Deutsche Bank cuts bonuses by 77% after rough 2016

Biggest corporate fails of 2016 in 60 seconds
Biggest corporate fails of 2016 in 60 seconds

Top executives at Deutsche Bank will not receive bonuses for a second straight year after a bruising 2016 that saw the firm pay billions of dollars in penalties.

Germany's largest bank slashed total bonus payments for the year by 77% to just €500 million ($538 million), according to its annual report published Monday. Members of the management board will forgo payouts altogether.

CEO John Cryan was paid a base salary of €3.8 million ($4.1 million).

Deutsche Bank (DB) announced plans earlier this month to raise $8.5 billion from investors to improve its financial health. Cryan, who took up the top job in 2015, had said previously that the bank could get by without turning to markets for more money.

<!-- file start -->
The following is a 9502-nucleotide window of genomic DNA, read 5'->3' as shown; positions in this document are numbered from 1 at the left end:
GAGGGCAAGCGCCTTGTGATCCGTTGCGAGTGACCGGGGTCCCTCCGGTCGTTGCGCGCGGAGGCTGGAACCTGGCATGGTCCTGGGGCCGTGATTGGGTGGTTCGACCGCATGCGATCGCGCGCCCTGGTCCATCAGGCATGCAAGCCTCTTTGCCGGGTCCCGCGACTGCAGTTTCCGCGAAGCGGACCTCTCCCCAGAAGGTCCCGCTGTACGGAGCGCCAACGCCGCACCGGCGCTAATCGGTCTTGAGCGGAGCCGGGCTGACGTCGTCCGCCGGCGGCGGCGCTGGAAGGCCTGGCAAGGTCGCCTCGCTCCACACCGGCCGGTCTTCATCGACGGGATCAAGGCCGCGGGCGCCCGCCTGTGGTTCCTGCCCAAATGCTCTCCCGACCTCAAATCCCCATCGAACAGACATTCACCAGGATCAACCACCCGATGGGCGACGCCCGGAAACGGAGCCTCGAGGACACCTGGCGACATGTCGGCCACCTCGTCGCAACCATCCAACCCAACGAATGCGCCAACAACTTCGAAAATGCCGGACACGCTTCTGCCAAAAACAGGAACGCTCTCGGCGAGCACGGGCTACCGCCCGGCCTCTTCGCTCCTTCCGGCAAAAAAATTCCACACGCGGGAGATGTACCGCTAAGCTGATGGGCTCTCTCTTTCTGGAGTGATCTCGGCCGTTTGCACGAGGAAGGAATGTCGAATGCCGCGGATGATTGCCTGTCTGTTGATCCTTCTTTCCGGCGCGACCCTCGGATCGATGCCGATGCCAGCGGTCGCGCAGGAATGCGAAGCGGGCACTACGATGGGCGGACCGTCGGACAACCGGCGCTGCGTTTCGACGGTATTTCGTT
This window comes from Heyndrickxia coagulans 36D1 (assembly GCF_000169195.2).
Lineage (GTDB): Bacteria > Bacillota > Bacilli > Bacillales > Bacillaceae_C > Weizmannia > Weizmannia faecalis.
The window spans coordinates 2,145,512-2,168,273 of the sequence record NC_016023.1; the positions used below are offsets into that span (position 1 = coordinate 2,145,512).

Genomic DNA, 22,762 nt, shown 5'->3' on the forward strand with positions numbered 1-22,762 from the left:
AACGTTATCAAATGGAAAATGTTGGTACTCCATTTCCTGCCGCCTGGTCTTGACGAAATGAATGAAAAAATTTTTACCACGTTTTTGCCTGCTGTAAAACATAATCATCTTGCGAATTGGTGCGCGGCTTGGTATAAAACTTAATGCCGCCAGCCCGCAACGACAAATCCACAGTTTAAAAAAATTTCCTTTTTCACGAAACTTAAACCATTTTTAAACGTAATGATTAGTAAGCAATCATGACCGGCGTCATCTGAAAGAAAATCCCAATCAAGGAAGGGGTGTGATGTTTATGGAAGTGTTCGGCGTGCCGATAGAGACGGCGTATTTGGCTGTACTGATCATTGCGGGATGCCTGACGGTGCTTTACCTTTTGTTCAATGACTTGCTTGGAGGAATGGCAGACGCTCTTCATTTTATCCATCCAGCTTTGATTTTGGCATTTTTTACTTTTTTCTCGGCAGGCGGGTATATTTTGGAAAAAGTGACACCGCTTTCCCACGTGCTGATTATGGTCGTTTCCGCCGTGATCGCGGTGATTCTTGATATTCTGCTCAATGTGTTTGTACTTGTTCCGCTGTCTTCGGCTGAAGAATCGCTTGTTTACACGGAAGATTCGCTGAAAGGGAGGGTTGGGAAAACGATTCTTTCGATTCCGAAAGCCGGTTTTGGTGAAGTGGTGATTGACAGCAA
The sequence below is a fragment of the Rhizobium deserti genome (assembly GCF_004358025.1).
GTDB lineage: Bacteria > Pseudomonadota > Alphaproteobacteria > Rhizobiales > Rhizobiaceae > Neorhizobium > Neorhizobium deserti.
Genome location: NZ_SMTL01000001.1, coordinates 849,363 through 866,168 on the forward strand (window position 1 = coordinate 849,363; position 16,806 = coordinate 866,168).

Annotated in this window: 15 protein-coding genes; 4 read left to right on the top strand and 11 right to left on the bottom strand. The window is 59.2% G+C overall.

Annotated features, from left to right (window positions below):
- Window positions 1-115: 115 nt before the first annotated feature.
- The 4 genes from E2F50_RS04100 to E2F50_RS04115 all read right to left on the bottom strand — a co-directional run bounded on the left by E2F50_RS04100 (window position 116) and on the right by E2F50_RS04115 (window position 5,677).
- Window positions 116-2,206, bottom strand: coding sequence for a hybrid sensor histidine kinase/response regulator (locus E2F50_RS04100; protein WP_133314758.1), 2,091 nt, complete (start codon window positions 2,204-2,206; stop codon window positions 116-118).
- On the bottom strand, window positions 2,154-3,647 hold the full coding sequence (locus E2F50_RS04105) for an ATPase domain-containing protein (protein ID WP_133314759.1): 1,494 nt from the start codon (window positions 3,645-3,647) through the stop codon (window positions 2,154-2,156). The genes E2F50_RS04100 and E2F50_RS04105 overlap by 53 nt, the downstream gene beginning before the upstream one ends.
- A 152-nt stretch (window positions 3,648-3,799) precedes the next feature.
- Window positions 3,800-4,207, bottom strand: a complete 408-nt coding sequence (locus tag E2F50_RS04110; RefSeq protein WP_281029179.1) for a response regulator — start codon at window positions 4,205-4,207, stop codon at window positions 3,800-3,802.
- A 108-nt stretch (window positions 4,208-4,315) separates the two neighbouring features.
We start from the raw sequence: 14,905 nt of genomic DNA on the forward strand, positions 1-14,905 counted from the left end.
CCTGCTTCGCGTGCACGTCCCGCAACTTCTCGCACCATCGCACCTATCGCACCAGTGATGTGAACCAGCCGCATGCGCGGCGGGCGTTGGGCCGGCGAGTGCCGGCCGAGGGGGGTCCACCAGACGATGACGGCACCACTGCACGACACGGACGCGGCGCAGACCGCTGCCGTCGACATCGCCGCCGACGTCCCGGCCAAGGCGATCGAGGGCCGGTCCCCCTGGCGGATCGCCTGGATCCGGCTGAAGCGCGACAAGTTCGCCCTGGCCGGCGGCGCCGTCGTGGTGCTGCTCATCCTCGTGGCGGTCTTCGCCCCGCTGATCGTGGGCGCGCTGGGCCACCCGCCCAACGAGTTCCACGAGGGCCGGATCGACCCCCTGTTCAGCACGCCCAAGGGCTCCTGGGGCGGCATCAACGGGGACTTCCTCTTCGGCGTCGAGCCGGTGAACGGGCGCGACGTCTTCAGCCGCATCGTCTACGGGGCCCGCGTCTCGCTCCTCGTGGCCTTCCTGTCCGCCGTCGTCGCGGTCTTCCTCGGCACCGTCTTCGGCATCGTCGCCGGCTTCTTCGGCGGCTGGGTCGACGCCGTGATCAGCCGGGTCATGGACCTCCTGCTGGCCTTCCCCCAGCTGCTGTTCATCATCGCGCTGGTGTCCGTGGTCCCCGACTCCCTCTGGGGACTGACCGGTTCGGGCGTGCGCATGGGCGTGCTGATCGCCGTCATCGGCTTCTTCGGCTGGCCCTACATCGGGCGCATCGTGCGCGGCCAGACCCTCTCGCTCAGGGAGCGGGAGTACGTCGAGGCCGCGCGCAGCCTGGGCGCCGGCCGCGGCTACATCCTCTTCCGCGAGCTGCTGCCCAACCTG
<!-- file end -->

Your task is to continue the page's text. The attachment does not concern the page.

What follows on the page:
The German bank is seeking more capital as it tries to untangle a thicket of legal cases that have hobbled it since the global financial crisis. It has agreed to pay $7.2 billion to U.S. authorities to settle claims over toxic mortgage assets, and it has been hit with more penalties over a Russian money-laundering scheme.

Related: Deutsche Bank to ask market for $8.5 billion after big losses

Deutsche Bank has also announced U-turns on two big strategic moves it made in 2015.

It's no longer planning to spin off its Postbank subsidiary, which has a big retail branch network in Germany. Instead, it wants to merge Postbank with its private and commercial banking business.

And it's returning market trading operations to its corporate and investment banking unit after previously splitting them off.

Deutsche Bank reported a net loss of €1.4 billion ($1.5 billion) for last year, following a €6.8 billion ($7.2 billion) deficit in 2015.

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